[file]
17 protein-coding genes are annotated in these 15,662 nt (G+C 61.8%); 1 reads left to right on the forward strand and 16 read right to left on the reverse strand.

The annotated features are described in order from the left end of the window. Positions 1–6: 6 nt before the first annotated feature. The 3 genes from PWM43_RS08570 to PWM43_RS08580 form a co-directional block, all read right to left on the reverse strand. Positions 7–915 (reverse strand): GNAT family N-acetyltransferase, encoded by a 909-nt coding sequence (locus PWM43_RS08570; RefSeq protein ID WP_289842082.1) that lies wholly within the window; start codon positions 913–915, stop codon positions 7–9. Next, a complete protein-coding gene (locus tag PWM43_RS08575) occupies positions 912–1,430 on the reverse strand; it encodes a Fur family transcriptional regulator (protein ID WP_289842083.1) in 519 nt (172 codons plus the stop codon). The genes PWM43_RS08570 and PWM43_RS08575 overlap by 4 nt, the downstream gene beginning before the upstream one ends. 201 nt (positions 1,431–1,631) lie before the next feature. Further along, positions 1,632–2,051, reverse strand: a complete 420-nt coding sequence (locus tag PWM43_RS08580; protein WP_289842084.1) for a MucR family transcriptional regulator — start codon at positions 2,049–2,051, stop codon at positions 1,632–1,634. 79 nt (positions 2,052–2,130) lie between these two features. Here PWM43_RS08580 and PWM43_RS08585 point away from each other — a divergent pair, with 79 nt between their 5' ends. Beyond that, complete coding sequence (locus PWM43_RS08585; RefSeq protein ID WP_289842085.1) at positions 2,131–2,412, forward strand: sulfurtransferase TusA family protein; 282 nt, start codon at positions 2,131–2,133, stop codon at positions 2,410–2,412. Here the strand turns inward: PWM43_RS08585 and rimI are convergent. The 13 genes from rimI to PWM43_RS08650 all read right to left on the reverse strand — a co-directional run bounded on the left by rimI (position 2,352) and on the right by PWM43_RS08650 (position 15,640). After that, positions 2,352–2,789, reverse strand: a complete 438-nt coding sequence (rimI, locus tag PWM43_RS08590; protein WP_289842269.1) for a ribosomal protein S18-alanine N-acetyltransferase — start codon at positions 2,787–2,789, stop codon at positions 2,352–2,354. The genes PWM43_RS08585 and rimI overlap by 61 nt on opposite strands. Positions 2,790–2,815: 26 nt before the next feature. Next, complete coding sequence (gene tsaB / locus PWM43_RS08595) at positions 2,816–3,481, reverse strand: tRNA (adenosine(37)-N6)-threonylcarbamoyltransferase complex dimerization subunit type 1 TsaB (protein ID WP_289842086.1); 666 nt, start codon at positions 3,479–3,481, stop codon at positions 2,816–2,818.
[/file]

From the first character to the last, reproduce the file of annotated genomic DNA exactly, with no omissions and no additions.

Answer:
17 protein-coding genes are annotated in these 15,662 nt (G+C 61.8%); 1 reads left to right on the forward strand and 16 read right to left on the reverse strand.

The annotated features are described in order from the left end of the window. Positions 1–6: 6 nt before the first annotated feature. The 3 genes from PWM43_RS08570 to PWM43_RS08580 form a co-directional block, all read right to left on the reverse strand. Positions 7–915 (reverse strand): GNAT family N-acetyltransferase, encoded by a 909-nt coding sequence (locus PWM43_RS08570; RefSeq protein ID WP_289842082.1) that lies wholly within the window; start codon positions 913–915, stop codon positions 7–9. Next, a complete protein-coding gene (locus tag PWM43_RS08575) occupies positions 912–1,430 on the reverse strand; it encodes a Fur family transcriptional regulator (protein ID WP_289842083.1) in 519 nt (172 codons plus the stop codon). The genes PWM43_RS08570 and PWM43_RS08575 overlap by 4 nt, the downstream gene beginning before the upstream one ends. 201 nt (positions 1,431–1,631) lie before the next feature. Further along, positions 1,632–2,051, reverse strand: a complete 420-nt coding sequence (locus tag PWM43_RS08580; protein WP_289842084.1) for a MucR family transcriptional regulator — start codon at positions 2,049–2,051, stop codon at positions 1,632–1,634. 79 nt (positions 2,052–2,130) lie between these two features. Here PWM43_RS08580 and PWM43_RS08585 point away from each other — a divergent pair, with 79 nt between their 5' ends. Beyond that, complete coding sequence (locus PWM43_RS08585; RefSeq protein ID WP_289842085.1) at positions 2,131–2,412, forward strand: sulfurtransferase TusA family protein; 282 nt, start codon at positions 2,131–2,133, stop codon at positions 2,410–2,412. Here the strand turns inward: PWM43_RS08585 and rimI are convergent. The 13 genes from rimI to PWM43_RS08650 all read right to left on the reverse strand — a co-directional run bounded on the left by rimI (position 2,352) and on the right by PWM43_RS08650 (position 15,640). After that, positions 2,352–2,789, reverse strand: a complete 438-nt coding sequence (rimI, locus tag PWM43_RS08590; protein WP_289842269.1) for a ribosomal protein S18-alanine N-acetyltransferase — start codon at positions 2,787–2,789, stop codon at positions 2,352–2,354. The genes PWM43_RS08585 and rimI overlap by 61 nt on opposite strands. Positions 2,790–2,815: 26 nt before the next feature. Next, complete coding sequence (gene tsaB / locus PWM43_RS08595) at positions 2,816–3,481, reverse strand: tRNA (adenosine(37)-N6)-threonylcarbamoyltransferase complex dimerization subunit type 1 TsaB (protein ID WP_289842086.1); 666 nt, start codon at positions 3,479–3,481, stop codon at positions 2,816–2,818.